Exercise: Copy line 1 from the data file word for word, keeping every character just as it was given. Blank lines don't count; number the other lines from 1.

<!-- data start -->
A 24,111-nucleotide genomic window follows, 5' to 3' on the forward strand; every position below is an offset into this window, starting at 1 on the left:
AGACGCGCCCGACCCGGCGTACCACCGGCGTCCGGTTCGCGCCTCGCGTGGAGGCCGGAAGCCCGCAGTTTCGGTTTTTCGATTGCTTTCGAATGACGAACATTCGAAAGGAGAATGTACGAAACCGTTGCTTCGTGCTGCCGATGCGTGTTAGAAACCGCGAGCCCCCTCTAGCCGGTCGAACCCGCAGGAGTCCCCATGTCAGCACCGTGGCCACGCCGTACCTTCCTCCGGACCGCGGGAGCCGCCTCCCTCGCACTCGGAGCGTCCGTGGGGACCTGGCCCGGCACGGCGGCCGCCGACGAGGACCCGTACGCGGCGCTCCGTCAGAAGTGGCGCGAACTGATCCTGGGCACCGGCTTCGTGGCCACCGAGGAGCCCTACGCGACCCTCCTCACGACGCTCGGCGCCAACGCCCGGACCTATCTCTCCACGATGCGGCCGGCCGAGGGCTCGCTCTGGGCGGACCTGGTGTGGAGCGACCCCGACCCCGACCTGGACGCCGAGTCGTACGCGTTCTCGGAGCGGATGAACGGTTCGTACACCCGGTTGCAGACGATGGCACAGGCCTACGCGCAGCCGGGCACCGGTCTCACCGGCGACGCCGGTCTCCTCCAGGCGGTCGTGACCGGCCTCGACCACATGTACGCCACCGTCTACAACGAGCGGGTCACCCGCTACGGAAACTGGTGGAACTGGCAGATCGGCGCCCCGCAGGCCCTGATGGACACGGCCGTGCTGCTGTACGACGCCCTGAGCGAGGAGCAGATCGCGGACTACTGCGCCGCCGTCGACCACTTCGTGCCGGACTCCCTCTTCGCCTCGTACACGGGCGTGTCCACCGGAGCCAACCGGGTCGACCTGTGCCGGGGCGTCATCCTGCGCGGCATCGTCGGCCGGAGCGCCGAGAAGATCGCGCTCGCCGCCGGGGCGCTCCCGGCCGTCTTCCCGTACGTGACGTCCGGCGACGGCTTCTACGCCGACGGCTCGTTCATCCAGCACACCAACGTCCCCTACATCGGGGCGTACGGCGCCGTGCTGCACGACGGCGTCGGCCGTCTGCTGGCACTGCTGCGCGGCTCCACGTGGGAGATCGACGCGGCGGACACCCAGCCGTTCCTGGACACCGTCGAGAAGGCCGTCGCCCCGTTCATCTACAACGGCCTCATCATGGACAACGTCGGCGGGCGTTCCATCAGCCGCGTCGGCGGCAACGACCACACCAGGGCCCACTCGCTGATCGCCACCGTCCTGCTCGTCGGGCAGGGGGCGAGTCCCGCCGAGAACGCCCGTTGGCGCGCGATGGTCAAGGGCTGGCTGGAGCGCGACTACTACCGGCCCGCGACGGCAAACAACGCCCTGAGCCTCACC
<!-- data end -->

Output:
A 24,111-nucleotide genomic window follows, 5' to 3' on the forward strand; every position below is an offset into this window, starting at 1 on the left: